Research Article| Volume 18, ISSUE 4, P238-240, July 1987

Delayed treatment of complicated fractures in war wounded

  • Jorma Rautio
    Requests for reprints should be addressed to: Dr Jorma Rautio, Department of Orthopaedics and Traumatology, Topeliuksenkatu 5, 00260 Helsinki, Finland.
    Department of Orthopaedics and Traumatology and Surgical Hospital, Helsinki University Central Hospital, Finland
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  • Pekka Paavolainen
    Department of Orthopaedics and Traumatology and Surgical Hospital, Helsinki University Central Hospital, Finland
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      The initial treatment of complicated fractures several days old when first seen in Afghan war wounded is reported for 52 limbs in 47 patients. External fixation was the method of choice for stabilizing fractures in adults. In children, traction and plaster-of-Paris were preferred.
      In 30 cases (58 per cent) tissue damage was classified as moderate. With radical wound toilet and delayed closure, infection could be controlled in most of these limbs. In 15 fractures (29 per cent) there was severe laceration and exposure of bone. After operation, deep infection persisted in three-quarters of these cases and the fate of these limbs often seemed doubtful. The patients usually refused amputation. However, of seven limbs (13 per cent) in which the fracture was associated with an arterial injury, only one could be saved.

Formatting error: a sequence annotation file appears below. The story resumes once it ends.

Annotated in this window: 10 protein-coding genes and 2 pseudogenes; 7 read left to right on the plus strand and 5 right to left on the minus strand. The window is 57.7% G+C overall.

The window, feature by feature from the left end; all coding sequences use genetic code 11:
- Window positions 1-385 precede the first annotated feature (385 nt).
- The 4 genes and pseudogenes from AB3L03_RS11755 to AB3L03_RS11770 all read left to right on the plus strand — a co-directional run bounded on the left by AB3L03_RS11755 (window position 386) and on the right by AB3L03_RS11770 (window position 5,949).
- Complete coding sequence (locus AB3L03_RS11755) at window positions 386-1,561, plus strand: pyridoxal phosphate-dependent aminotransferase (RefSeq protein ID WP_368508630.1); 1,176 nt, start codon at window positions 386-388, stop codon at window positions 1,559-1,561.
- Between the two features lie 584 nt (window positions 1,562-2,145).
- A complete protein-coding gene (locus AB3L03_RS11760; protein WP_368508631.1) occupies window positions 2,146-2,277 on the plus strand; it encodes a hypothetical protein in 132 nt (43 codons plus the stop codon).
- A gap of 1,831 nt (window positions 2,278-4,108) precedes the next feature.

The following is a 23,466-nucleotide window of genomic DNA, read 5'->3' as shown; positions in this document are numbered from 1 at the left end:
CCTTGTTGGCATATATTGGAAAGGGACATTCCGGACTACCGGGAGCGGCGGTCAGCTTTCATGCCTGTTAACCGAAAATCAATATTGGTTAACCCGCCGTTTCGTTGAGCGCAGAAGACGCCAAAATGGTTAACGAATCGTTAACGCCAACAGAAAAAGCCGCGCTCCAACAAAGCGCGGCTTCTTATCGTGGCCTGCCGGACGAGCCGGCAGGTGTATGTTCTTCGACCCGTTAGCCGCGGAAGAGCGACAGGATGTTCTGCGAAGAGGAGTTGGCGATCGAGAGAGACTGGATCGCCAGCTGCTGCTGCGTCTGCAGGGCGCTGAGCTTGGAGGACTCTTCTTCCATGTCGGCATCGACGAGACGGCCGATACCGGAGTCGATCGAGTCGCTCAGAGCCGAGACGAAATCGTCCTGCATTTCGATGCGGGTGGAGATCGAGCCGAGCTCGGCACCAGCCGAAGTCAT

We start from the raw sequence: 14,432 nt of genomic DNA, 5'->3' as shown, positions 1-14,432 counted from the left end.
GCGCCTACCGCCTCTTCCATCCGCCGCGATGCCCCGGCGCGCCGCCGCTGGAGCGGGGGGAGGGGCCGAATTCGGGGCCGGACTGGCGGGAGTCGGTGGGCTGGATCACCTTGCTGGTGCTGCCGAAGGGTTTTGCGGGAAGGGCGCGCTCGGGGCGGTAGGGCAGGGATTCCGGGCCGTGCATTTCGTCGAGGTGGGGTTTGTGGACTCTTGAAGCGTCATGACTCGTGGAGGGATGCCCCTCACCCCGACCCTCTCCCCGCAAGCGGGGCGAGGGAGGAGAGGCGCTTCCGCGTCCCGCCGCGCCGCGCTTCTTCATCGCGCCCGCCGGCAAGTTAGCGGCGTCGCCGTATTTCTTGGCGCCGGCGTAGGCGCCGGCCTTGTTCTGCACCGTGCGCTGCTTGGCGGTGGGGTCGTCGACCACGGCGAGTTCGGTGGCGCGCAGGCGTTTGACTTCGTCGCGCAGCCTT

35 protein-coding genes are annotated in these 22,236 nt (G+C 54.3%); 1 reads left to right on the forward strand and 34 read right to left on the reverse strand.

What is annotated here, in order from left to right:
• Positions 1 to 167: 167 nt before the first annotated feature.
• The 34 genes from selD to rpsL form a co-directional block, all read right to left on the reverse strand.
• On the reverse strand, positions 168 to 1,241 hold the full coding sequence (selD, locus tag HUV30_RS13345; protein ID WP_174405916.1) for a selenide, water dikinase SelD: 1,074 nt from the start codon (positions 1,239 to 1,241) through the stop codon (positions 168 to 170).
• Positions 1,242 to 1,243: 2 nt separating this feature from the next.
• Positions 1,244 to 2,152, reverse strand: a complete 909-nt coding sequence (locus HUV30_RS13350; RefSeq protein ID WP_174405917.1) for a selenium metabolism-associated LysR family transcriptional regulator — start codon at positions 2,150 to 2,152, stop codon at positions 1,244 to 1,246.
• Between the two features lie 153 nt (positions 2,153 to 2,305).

The brief period of observation of only 11 weeks does not permit assessment of time to healing, frequency of late osteitis or definitive amputation rate. It seems, however, that in spite of the lack of any proper first aid for these severe injuries, a functional limb could be salvaged in over two-thirds of the cases, even with our modest resources.
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